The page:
Marginal tax rates are important. The represent the income tax you pay on the next dollar of income. Knowing your marginal tax rate both now and in the future can be extremely helpful when doing tax planning.
One tax planning opportunity is to make an RRSP contribution in a high tax bracket and withdraw later in a lower tax bracket. This opportunity can help defer tax until retirement when RRSP withdrawals are made at a lower tax rate. Ideally, an RRSP contribution allows you to contribute at a high marginal tax rate and withdraw at a lower marginal tax rate in the future.
This difference in tax rates can lead to a lot of tax savings. Contribute at a 40% tax rate now and withdraw at a 20% or 30% tax rate in the future and for every $1,000 that goes into an RRSP there is $100 to $200 in tax savings over a lifetime. Expand that to tens or hundreds of thousands of dollars of contribution and you can begin to see the incredible opportunity that a bit of tax planning can create.
But what if your marginal tax rate in retirement isn’t quite what you think it will be? What if its higher than you think? What if the typical marginal tax rate tables are missing something? You might be underestimating your future marginal tax rate in retirement.
In this post we’re going to explore a tax credit called the Age Amount and in particular the way that the Age Amount is reduced (or clawed back) based on income in retirement.
We’re also going to explore how this may affect your marginal tax rate in retirement. As we’ll see, the marginal tax rate you’re planning for may not be the marginal tax rate you actually experience in retirement.
If we knew how things would unfold in the future, then financial planning would be easy.
If we knew things like future investment returns and future inflation rates, then that would remove a lot of uncertainty in a financial plan.
If we also knew when we’re going to die, then we could make sure that we spend every penny and “bounce the last check”.
But because of all the unknowns, we have a lot of uncertainty within a financial plan. To create a great financial plan, we have to evaluate and plan for that uncertainty. We have to understand both the average and the extremes. We don’t want to run out of money in the future, so it’s important that we manage this uncertainty properly and avoid making bad assumptions.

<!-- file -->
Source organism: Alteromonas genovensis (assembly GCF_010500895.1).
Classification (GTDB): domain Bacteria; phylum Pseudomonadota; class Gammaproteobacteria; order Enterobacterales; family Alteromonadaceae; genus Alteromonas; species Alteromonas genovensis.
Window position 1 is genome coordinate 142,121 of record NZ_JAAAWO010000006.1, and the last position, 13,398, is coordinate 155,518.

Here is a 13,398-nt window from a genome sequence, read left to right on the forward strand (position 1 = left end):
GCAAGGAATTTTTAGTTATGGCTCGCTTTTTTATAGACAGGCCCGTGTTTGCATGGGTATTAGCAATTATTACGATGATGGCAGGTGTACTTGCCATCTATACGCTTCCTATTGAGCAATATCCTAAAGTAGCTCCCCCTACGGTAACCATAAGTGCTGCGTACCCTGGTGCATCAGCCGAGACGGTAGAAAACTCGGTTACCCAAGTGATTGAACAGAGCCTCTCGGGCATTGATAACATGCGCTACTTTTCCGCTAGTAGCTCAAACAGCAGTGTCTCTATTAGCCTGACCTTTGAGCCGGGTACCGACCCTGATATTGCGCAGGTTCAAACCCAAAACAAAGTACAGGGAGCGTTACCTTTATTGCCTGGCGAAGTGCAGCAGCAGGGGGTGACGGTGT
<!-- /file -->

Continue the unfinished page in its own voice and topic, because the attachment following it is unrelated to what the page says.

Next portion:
Life expectancy is one of those assumptions and it’s a big assumption within a financial plan. Assume a life expectancy that is too short and there could be years (or possibly decades) of meager retirement income.
When it comes to life expectancy, we can’t just assume the average, we need to know how much longer our money needs to last. Is it 5-years past the average, 10-years, 20-years, or more? Hopefully it’s for a very long time.
Credit reporting has turned into a multi-billion-dollar business but getting your credit report doesn’t have to be expensive, in fact, you can get a free credit report mailed to you once per year and all it takes is just 5-minutes.
A credit report represents all your recent credit history, mortgages, credit cards, vehicle loans, lines of credit, and even some bill payments. It’s often referred to as a “consumer disclosure” or “credit file disclosure” but most people call it a credit report.
Every piece of debt you’ve recently owned (even if paid off or closed) should be represented on your credit report. It will also capture your current and past addresses, phone numbers, even employers.
In today’s world your credit report is very important. It directly impacts your ability to qualify for new debt. Plus, it often gets pull as part of a thorough background check. It can also help identify fraud and identity theft early on, limiting the damage.
Your credit report is so important that it’s a good idea to check and review it on a regular basis.
What is advice-only financial planning exactly? What does advice-only financial planning entail?